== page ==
A Texas inmate convicted of strangling a 5-year-old girl taken from an El Paso store and then burning her body nearly 22 years ago is scheduled for execution Thursday evening.
David Renteria, 53, was condemned for the November 2001 death of Alexandra Flores. Prosecutors said that Alexandra was Christmas shopping with her family at a Walmart store when she was abducted by Renteria. Her body was found the next day in an alley 16 miles from the store.
Renteria has long claimed that members of the Barrio Azteca gang, including one named “Flaco,” forced him to take the girl by making threats to his family — and that it was the gang members who killed her.
Authorities say Renteria’s lawyers did not raise this defense at his trial and evidence in the case shows that he committed the abduction and killing alone. Prosecutors said that blood found in Renteria’s van matched the slain girl’s DNA. His palm print was found on a plastic bag that was put over her head before her body was set on fire. Prosecutors said Renteria was a convicted sex offender on probation at the time of the killing.
Renteria’s scheduled execution is one of two set to be carried out in the U.S. on Thursday. In Alabama, Casey McWhorter is set to receive a lethal injection for fatally shooting a man during a 1993 robbery.
Attorneys for Renteria have filed unsuccessful appeals asking state and federal courts to halt the execution, which is set take place at the state penitentiary in Huntsville. A final appeal to the U.S. Supreme Court was expected after appeals to a lower court concluded.
Renteria’s lawyers argue they have been denied access to the prosecution’s file on Renteria, which they argued violates his constitutional rights. His legal team said the prosecution hindered their ability to investigate Renteria’s claims that gang members were responsible for the girl’s death.
The claims by Renteria’s lawyers are based on witness statements released by El Paso police in 2018 and 2020 in which a woman told investigators that her ex-husband, a Barrio Azteca member, was involved in the death of a girl who had gone missing from a Walmart.
Renteria “will be executed despite recently uncovered evidence of actual innocence, evidence that he is innocent of the death penalty,” Tivon Schardl, one of the defense lawyers, said in court documents.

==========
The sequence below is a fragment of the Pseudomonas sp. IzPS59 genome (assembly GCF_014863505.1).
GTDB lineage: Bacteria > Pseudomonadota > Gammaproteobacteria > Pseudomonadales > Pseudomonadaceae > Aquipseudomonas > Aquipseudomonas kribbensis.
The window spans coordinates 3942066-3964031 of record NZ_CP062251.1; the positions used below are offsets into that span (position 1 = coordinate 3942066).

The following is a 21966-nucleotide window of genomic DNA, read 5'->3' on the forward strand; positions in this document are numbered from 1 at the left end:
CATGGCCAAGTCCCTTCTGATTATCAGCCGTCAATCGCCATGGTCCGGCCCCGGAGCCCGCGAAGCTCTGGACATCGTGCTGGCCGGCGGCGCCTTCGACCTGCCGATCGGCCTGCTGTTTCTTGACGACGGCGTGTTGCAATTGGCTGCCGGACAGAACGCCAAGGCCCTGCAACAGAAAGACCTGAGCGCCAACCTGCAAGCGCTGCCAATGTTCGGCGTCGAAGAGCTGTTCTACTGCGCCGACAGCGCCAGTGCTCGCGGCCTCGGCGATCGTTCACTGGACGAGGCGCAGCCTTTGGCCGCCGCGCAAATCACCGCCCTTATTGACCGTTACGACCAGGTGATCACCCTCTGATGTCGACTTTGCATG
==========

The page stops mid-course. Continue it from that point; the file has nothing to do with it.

A federal judge in 2018 said that the woman’s statement was “fraught with inaccuracies” and was “insufficient to show Renteria’s innocence.”
In August, state District Judge Monique Reyes in El Paso granted a request to stay the execution and ordered prosecutors to turn over their files in the case.
The Texas Court of Criminal Appeals later overturned Reyes’ orders.
On Tuesday, the Texas Board of Pardons and Paroles voted 7-0 against commuting Renteria’s death sentence to a lesser penalty. Members also rejected granting a six-month reprieve.
Renteria was accused of patrolling the store for about 40 minutes before zeroing in on the 5-year-old girl, the youngest of eight children in her family. The grainy surveillance video showed her following Renteria out of the store.
In 2006, the Texas Court of Criminal Appeals threw out Renteria’s death sentence, saying prosecutors provided misleading evidence that gave jurors the impression Renteria was not remorseful. Renteria’s lawyers had argued that a statement he made to police after his arrest — in which he expressed sympathy for the girl’s family and that her death was “a tragedy that should never have happened” — was an expression of remorse. The appeals court said Renteria’s expression of remorse was “made in the context of minimizing his responsibility for the offense.”
During a new resentencing trial in 2008, Renteria was again sentenced to death.
Renteria would be the eighth inmate in Texas to be put to death this year. If Renteria and McWhorter both receive a lethal injection Thursday, there would be 23 executions this year in the U.S.